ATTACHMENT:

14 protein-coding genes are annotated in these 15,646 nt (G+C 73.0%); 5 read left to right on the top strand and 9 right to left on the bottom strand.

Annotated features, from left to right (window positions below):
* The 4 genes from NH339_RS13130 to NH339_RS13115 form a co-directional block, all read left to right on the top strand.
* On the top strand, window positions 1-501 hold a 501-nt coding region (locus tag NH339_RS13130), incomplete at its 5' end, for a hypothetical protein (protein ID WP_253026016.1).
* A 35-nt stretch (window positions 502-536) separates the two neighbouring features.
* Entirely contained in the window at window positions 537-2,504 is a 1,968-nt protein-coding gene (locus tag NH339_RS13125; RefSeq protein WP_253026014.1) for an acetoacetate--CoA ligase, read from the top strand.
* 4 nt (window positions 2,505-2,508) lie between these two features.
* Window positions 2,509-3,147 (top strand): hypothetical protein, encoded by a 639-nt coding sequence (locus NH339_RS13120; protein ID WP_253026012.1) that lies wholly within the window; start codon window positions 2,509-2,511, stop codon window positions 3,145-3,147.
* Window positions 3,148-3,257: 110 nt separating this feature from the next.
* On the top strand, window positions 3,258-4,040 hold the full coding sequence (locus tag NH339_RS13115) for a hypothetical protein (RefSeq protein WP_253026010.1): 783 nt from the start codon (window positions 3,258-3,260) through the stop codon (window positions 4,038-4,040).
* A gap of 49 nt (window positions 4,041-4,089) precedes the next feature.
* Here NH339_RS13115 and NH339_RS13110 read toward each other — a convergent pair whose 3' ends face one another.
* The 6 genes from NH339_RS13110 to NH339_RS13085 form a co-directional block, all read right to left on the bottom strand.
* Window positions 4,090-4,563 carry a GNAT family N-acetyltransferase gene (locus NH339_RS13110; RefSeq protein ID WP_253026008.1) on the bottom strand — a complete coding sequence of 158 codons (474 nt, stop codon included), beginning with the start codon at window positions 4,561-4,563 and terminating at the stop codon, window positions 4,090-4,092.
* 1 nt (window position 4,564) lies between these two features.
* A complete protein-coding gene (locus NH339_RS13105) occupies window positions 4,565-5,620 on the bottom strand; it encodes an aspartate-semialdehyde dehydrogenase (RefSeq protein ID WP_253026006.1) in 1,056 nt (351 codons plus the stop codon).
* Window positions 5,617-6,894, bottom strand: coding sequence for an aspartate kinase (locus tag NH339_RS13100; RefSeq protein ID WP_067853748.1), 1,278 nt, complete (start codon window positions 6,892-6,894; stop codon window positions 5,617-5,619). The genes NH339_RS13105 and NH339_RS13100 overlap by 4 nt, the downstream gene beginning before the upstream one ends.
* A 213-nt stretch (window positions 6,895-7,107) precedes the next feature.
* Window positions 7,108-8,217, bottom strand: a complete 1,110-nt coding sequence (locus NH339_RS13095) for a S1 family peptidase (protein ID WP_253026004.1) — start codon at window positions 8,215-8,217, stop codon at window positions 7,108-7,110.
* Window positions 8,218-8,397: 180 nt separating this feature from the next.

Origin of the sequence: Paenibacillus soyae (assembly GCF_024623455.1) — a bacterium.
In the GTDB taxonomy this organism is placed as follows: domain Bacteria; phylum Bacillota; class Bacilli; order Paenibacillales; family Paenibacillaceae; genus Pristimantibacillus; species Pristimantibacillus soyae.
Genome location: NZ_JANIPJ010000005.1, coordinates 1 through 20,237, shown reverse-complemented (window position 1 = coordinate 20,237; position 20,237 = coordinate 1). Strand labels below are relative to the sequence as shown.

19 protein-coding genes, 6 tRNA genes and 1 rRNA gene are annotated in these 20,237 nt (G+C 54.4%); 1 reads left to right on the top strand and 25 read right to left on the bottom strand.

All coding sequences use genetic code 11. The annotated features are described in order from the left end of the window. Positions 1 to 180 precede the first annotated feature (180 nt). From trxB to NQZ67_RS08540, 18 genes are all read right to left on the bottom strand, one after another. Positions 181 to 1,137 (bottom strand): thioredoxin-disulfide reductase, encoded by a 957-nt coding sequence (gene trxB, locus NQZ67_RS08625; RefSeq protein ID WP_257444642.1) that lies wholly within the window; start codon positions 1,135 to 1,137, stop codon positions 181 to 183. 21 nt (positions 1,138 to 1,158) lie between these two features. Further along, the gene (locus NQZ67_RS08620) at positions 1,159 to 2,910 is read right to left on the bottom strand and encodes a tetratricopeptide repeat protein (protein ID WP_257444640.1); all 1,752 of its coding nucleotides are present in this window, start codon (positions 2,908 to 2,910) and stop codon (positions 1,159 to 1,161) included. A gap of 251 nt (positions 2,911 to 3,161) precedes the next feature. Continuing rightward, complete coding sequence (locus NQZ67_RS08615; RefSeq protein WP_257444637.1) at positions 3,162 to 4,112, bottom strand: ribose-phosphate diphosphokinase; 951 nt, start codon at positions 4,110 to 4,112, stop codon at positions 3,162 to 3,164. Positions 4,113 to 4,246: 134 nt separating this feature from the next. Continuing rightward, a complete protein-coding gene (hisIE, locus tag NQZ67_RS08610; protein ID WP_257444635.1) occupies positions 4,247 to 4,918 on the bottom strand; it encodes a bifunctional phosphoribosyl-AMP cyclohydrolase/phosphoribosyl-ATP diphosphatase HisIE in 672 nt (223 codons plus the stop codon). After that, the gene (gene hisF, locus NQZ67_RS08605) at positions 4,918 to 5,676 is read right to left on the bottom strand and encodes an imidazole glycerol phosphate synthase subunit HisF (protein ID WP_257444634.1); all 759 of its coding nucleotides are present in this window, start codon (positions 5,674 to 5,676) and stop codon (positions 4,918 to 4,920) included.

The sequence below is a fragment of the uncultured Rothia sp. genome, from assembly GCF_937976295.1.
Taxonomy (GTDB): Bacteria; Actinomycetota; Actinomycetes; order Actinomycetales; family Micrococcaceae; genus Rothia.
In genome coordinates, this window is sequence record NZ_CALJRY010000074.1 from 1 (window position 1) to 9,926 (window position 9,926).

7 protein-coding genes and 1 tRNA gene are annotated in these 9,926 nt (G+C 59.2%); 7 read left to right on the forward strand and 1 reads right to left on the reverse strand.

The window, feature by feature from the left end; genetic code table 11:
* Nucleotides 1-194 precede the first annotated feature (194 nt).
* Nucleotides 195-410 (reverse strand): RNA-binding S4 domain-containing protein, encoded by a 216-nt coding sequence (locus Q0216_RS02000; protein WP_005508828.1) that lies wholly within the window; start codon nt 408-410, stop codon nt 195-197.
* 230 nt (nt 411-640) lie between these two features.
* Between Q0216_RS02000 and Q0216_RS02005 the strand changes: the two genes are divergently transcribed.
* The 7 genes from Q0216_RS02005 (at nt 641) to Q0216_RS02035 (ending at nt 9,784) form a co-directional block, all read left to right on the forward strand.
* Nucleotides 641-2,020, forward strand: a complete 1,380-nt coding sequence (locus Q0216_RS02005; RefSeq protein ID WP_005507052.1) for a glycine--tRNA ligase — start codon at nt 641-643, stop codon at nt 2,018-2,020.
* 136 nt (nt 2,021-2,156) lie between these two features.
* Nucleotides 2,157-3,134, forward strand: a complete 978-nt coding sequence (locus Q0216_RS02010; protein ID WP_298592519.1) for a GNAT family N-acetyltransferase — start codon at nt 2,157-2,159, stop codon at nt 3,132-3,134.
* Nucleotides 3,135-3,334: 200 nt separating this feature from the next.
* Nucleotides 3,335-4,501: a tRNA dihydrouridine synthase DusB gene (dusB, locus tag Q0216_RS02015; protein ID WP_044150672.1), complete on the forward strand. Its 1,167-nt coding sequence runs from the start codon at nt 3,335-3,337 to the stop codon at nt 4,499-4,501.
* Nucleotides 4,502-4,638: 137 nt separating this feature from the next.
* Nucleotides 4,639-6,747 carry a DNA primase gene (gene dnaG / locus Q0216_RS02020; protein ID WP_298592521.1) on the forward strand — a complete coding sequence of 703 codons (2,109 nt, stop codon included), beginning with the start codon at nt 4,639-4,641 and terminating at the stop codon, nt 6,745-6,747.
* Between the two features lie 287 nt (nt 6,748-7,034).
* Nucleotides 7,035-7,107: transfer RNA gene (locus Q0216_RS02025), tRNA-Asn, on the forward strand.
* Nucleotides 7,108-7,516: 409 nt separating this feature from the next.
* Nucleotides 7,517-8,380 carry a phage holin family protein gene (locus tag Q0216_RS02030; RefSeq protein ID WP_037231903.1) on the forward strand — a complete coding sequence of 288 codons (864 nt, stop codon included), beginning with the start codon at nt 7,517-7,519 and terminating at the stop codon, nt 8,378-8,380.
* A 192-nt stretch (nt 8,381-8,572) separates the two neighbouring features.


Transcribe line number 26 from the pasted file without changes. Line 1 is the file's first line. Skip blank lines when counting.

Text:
The sequence below is a fragment of the uncultured Rothia sp. genome, from assembly GCF_937976295.1.